Stimulating Polymers

C&I Issue 1, 2017

Stimulating Polymers


Terry Crosgrove

Stimuli-responsive materials – from molecules to nature, mimicking materials design, Author Marek W. Urban, Publisher RSC Publishing, Year 2016, Pages 488, Price £79.99, ISBN 978-184-973-6565

Stimuli-responsive materials are now an intrinsic part of our everyday life – even if we didn't know it. They make possible many of the advanced features in devices we take for granted. Some examples are the fingerprint recognition on a mobile phone; the paper strips that diabetics use to test their sugar levels; the surface coatings used on solar cells to keep them clean; and targeted anti-cancer therapies. 

One common theme in these materials is that most of them are based on synthetic polymers, which can be attached to surfaces and through subtle chemical modifications can bring about a desired response to say pH, temperature, enzyme activity, toxic metals, radiation – the list is very long. 

Polymers have unique physical properties – they can act as viscosity and modulus modifiers, some are natural adhesives and can be used in pressure-sensitive and removable labels, others have non-adhesive properties and can be used, for example, in non-stick frying pans. Polymers can also be combined with self-assembly systems, nanoparticles and interfaces through chemical and physical interactions. In this way, we can make coatings, which are surface-sensitive to radiation, chemical attack etc, and bulk materials - such as tablets - which are sensitive to moisture, pressure, electric fields.  Again, there is an endless range of different stimuli and different applications.  

Some more recent research ideas include self-healing systems where, for example, wound dressing could reseal a wound if it started to weep. There are also `memory systems' where a futuristic design is programmed into a material and then it is prefabricated into a more pedestrian shape. After a time, as fashions change, the product could be made to revert to the first design. 

Although this is a rapidly changing and vast field, there are few books that encompass all the basic aspects of this area – covering the relevant physical, biological, medical and engineering sciences. This book by Marek Urban runs to nearly 500 pages and was derived from an undergraduate/graduate course in materials science at Clemson University in South Carolina, US. Urban attempts to cover a very wide range of background material on polymers, polymerisation, polymer brushes and self-assembly. At an introductory and descriptive level, he succeeds; however, the detail provided would be insufficient for students studying polymer science in depth because some areas, such as the kinetics and thermodynamics of polymer systems, are treated too generally. Two omissions are the lack of any phase diagrams and a detailed discussion of polymer adsorption from either a practical or theoretical point of view – these subjects are central to understanding responsive materials.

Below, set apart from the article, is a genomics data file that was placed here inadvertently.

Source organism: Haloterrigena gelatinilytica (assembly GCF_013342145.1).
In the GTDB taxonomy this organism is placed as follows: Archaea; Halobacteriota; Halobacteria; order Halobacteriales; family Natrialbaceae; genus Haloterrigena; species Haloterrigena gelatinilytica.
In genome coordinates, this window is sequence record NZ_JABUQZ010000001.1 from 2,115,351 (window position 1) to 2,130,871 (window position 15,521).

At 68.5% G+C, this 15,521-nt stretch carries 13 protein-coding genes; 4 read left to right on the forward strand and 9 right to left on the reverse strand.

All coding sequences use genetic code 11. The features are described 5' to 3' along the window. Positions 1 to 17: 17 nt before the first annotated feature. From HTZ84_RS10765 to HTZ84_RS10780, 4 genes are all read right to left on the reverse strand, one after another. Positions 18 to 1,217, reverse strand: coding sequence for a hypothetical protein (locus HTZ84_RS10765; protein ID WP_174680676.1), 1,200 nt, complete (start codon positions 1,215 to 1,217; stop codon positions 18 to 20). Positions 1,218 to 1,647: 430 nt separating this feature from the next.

The book, however, does give a detailed catalogue of polymers that interact with different stimuli, including temperature, but only the lower critical solution temperature is mentioned, and magnetic fields. Other stimuli-responsive systems are dealt with in later chapters and include nanoparticles, gels, vesicles and surface coatings in combination with polymer modification. 

The book is well written and discusses many of the areas of the subject in a qualitative manner with virtually no mathematics, which could appeal to audiences wanting to get a more general introduction to the area. There are a plethora of illustrations, which on the whole are very clearly presented, though the detail in some of them suggests they were designed more for lecture projection than a book and, as such, I found some of the legends rather brief.  

On balance, I think this is a very useful and timely book for a field that will continue to find new and exciting applications. Although specifically designed for a complete course in this area, students working on interfacial and polymeric systems will find many interesting examples of where they could apply their research.  

Terry Cosgrove is an emeritus professor of chemistry at Bristol University, UK.


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